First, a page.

Deputy Head of the State Inspectorate Vu Pham Quyet Thang talked about the operations of his agency, regarded as the country’s unofficial anti-corruption force, in an interview with Thanh Nien:
It seems that so far the government Inspectorate (GI) has not properly carried out Vietnamese prime minister Phan Van Khai’s orders on corruption surveillance and inspection?
The government has assigned this task to the State Inspectorate. It has its own power and works out measures to crack down on corruption. But this does not mean that fighting graft is only the State Inspectorate’s responsibility. It is also the responsibility of other agencies and ministries. The State Inspectorate is not a professional anti-embezzlement institution; it also has other jobs to do.
In fact, in the past the government once established such an agency, but it was not strong enough. Therefore, I think setting-up a professional anti-corruption organisation is extremely necessary. It would be a big step if a strong institution was formed to facilitate anti-corruption efforts, and it must be done as soon as possible. It is not important whether the government or the National Assembly (NA) administers the agency. But it is important that the agency is effective, and just like some NA deputies said, its staff must be untarnished, strict, and must have a strong sense of justice. It should also be organised in a way to avoid being cumbersome and must have enough power. On behalf of the government, the State Inspectorate recently went to Mexico to sign an international anti-corruption convention. The convention requires its member countries to set up an independent anti-corruption agency.
Why haven’t many people involved in mass embezzlement cases uncovered by the State Inspectorate been arrested?
For example, like the recently discovered misappropriation of billions of dong during the construction of national sports facilities My Dinh National Stadium and the Gia Lam District Sports Centre. According to the criminal law and anti-corruption ordinance, those who embezzle over 500,000 dong will be indicted. Those who signed the inspection decisions in such cases should answer this question. In my opinion, all these cases should be resolved according to the anti-corruption ordinance.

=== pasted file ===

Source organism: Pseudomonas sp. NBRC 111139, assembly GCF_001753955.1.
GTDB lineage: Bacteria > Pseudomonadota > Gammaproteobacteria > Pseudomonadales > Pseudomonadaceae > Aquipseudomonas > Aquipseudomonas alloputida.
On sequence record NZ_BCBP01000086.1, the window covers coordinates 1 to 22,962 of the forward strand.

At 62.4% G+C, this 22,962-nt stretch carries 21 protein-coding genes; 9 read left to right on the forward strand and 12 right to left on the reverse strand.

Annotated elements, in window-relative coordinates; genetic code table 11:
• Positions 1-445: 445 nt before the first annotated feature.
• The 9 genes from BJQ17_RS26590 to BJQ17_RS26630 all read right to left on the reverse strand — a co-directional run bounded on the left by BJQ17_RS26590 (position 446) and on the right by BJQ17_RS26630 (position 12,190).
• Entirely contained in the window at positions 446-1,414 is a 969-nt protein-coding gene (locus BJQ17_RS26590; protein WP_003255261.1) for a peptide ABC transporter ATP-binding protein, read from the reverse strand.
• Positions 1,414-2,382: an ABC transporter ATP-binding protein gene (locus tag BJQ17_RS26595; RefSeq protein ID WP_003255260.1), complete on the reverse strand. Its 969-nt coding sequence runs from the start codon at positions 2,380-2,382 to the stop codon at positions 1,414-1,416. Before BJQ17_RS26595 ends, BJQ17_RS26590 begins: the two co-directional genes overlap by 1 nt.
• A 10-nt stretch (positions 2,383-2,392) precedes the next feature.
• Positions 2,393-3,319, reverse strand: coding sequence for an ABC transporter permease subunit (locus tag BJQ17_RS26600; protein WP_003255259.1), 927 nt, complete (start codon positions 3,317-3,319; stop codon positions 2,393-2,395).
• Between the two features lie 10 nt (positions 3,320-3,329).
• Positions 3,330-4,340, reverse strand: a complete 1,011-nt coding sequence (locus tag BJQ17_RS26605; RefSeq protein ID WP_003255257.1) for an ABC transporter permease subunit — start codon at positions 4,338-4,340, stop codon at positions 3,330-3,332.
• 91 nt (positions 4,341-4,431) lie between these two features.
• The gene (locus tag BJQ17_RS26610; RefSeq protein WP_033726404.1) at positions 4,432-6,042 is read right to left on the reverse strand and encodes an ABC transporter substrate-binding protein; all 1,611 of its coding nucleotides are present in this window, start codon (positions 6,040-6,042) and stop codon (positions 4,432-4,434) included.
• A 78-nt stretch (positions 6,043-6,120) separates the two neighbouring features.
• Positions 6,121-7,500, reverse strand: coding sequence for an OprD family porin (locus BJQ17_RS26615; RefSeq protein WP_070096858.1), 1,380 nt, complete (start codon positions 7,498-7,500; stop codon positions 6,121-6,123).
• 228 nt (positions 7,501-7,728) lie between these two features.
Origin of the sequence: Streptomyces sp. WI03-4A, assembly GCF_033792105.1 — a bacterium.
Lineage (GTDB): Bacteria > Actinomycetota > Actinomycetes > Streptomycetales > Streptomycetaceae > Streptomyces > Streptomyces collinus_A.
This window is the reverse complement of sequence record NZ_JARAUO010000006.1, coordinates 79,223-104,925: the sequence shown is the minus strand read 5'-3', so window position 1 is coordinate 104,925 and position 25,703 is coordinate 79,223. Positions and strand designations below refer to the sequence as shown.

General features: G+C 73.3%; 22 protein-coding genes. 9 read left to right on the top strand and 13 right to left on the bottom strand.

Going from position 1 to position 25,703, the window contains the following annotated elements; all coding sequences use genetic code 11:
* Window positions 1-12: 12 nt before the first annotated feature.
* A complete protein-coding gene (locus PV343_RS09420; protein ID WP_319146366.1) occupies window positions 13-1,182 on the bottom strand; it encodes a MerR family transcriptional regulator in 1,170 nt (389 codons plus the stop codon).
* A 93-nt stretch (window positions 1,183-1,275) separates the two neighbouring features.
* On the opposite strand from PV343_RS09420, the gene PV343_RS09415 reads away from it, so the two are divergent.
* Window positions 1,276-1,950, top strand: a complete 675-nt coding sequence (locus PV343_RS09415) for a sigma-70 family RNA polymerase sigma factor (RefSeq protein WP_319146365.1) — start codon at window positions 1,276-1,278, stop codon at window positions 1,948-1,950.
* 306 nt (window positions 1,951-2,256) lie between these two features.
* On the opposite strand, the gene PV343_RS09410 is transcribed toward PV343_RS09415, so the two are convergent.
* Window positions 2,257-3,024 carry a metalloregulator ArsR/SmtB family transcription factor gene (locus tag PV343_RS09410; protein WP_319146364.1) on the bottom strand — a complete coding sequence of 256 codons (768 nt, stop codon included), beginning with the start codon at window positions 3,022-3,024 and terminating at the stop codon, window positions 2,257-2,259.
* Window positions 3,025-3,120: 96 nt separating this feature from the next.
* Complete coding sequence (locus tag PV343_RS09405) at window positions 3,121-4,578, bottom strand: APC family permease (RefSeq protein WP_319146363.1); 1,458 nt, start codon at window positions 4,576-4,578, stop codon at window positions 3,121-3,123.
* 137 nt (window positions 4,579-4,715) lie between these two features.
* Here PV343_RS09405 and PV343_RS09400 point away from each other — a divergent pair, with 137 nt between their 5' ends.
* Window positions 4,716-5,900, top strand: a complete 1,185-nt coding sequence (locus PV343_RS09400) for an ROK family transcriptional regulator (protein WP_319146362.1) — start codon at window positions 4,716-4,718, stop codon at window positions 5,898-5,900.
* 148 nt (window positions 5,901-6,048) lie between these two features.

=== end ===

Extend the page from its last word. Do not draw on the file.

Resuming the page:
Also, we transfer cases which are not seen as graft but as causing great losses to the juridical agencies for indictment. We only reviewed the economic aspects of such cases as My Dinh Stadium and Gia Lam Sports Centre. Behind the losses is a series of issues, particularly with management and certain people who are responsible. When we conclude that this deputy chief executive or that chief accountant is guilty, we must remember that above them is their company’s management system and company leaders, who must also be held accountable. In my opinion, leaders who let their subordinates get away with wrongdoing are just as guilty as the perpetrators.
Do you think loose and improper rules and regulations are the cause of widespread corruption? Perhaps that’s why embezzlement and fraud in infrastructure construction projects are still common although inspections in the field are carried out every year. For example, an official who was discovered to have embezzled funds was still promoted to chief of the My Dinh Stadium project management board.
The State Inspectorate does not have the power to settle graft cases; it can only propose appropriate action. There are other agencies responsible for solving these cases. I don’t think it’s right to say that punishment in past cases were not severe enough. When we fail to use human resources properly we have to pay the price.
A corrupt official being promoted to chief of the My Dinh Stadium project management board is the fault of the higher-ranking officials and the agency who offered the promotion. It is also the fault of state agencies who are supposed to be watching the operations of government organisations.
What can we learn from past anti-corruption activities?
In my opinion, a professional anti-corruption agency must be able to formulate efficient plans to fight embezzlement. It should also study organised corruption as very rarely does a graft scandal involve only one or two people. I would liken the fight against corruption to the extermination of termites: we must kill the small insects first before finding the queen.
To crack down on corrupt officials, it is necessary to focus on the responsibility of the leaders of corrupt organisations. We cannot criticise and penalise the whole organisation but only the specific individuals committing crimes.
The ones who are guilty of misconduct must be punished, but his or her manager should also be penalized. This is the fair and objective solution of the Party and the government.